You may remember that we reported on Oregon Senator Ron Wyden’s opposition to the Combating Online Infringement and Counterfeits Act (COICA) back in April, and on Oregon film & TV workers Rachel Lipsey and Aaron Ward’s video appeal to the Senator.
Last week a new bill aimed at curbing online piracy, the Protect IP Act, was passed unanimously by the Senate Judiciary Committee. Before it could receive a vote on the Senate floor, however, Wyden placed a hold on this new bill.
In a press release on Senator Wyden’s web site, Wyden said
“I felt compelled to block senate action on COICA in December 2010 because it employed a ‘bunker buster’ approach to a problem that could be solved with a ‘strategic guided missile.’ COICA’s at-all-costs approach to protecting intellectual property would have inflicted collateral damage on the foundations of the Internet, trampled free speech, stifled innovation and given license to foreign regimes to further censor the Internet for political and commercial purposes. The costs far outweighed the benefits.
The Protect IP legislation addresses some of my objections and includes several of my suggestions, though it retains provisions – like interfering in the Domain Name System – that pose a significant threat to the Internet as we know it. The legislation also puts forward several new provisions that would have serious ramifications for Internet speech and commerce…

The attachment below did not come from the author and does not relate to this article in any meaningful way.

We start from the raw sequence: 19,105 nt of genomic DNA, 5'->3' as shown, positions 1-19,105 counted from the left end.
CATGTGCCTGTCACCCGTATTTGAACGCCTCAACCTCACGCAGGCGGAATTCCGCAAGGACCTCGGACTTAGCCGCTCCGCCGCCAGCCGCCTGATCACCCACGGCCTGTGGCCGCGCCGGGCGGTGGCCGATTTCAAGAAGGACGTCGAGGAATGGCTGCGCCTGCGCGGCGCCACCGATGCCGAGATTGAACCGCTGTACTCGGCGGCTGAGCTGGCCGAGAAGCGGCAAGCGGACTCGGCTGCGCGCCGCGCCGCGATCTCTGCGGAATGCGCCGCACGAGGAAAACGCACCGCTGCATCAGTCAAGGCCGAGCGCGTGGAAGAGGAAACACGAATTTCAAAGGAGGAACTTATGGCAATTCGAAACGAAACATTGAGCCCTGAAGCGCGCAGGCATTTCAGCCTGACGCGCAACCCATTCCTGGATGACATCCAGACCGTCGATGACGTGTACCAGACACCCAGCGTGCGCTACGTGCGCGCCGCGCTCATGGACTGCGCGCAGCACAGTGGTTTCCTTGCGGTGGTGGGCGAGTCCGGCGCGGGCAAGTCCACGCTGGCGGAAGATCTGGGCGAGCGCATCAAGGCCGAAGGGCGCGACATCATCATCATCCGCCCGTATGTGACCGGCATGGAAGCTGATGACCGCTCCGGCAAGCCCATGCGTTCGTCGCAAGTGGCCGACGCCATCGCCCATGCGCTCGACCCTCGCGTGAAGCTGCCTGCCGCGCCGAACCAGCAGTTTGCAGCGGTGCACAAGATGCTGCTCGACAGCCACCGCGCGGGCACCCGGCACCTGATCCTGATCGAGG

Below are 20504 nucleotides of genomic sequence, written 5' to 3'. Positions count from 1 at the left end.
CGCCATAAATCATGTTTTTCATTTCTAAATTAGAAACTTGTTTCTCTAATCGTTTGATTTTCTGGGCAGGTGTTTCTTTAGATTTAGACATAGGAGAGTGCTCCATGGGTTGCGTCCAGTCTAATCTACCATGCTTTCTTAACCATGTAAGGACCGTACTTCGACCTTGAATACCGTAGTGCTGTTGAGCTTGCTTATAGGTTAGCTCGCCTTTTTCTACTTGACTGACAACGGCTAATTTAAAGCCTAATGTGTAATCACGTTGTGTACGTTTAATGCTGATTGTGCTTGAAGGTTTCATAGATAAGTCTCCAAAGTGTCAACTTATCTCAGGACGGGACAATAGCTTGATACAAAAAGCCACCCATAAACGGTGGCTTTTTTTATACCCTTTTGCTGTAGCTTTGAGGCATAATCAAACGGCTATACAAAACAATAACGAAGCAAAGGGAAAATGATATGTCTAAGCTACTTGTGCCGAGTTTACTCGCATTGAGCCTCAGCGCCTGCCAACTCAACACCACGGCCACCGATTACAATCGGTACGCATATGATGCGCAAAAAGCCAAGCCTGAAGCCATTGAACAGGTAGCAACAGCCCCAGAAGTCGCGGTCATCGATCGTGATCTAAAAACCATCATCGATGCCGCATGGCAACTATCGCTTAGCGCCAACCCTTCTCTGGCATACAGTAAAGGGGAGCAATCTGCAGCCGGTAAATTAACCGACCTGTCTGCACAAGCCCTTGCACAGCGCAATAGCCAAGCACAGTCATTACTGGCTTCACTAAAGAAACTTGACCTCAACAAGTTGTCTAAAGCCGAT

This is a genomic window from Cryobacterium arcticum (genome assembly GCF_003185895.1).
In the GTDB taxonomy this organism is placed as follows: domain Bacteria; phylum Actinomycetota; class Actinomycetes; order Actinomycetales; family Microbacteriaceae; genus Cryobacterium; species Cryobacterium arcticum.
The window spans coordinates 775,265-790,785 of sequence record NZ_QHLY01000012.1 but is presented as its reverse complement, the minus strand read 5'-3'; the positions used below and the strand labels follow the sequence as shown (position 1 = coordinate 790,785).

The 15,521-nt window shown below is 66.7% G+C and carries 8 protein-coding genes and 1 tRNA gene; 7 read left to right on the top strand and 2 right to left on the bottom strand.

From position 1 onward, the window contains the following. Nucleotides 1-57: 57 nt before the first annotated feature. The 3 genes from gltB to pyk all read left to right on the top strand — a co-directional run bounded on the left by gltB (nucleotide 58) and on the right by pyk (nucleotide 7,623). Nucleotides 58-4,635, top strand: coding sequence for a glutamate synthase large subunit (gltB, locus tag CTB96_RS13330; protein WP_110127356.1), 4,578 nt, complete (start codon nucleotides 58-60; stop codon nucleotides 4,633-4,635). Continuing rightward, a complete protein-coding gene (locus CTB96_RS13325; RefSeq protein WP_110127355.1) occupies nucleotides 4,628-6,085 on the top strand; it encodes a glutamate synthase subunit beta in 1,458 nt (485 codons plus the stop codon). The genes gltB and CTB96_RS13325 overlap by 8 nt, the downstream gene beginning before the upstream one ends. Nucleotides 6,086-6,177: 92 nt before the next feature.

In the coming weeks, I intend to work with all concerned to further examine the legislation and gain a better understanding of its impact and to ultimately encourage Members of the Senate Committee on the Judiciary to make the warranted improvements to the bill before it is reported to the full Senate for its consideration. While I can’t support the Protect IP Act in its current form, I intend to reassess the merits of the PROTECT IP Act once the Judiciary Committee has the opportunity to modify it.” (Read the full press release…)
Matthew D. Loeb, international president of the International Alliance of Theatrical Stage Employees sent us this message regarding Wyden’s hold:
“We are disappointed that Senator Wyden has used a petty political maneuver in an attempt to derail a bill focused on foreign rogue websites that steal copyrighted content from US companies and cost tens of thousands of good middle-class American jobs every year. The Protect IP Act was voted unanimously out of committee and is co-sponsored by a dozen-and-a-half of the most distinguished members of the Senate. It’s one thing to oppose a bill, debate it vigorously and vote against it. But it’s another thing entirely to resort to a cheap parlor trick, to thwart the opportunity to debate and discuss the merits of a proposed law. We’re frankly baffled that Senator Wyden would pervert the democratic process like this, particularly knowing that his own constituents in Oregon working on “Leverage,” “Portlandia” and other shows are being victimized by rogue sites. This bill will also combat bogus medications and counterfeit auto parts from being unleashed on unsuspecting American consumers. Senator Wyden ought not to be playing political games with a bill with such widespread consumer safety and jobs implications.”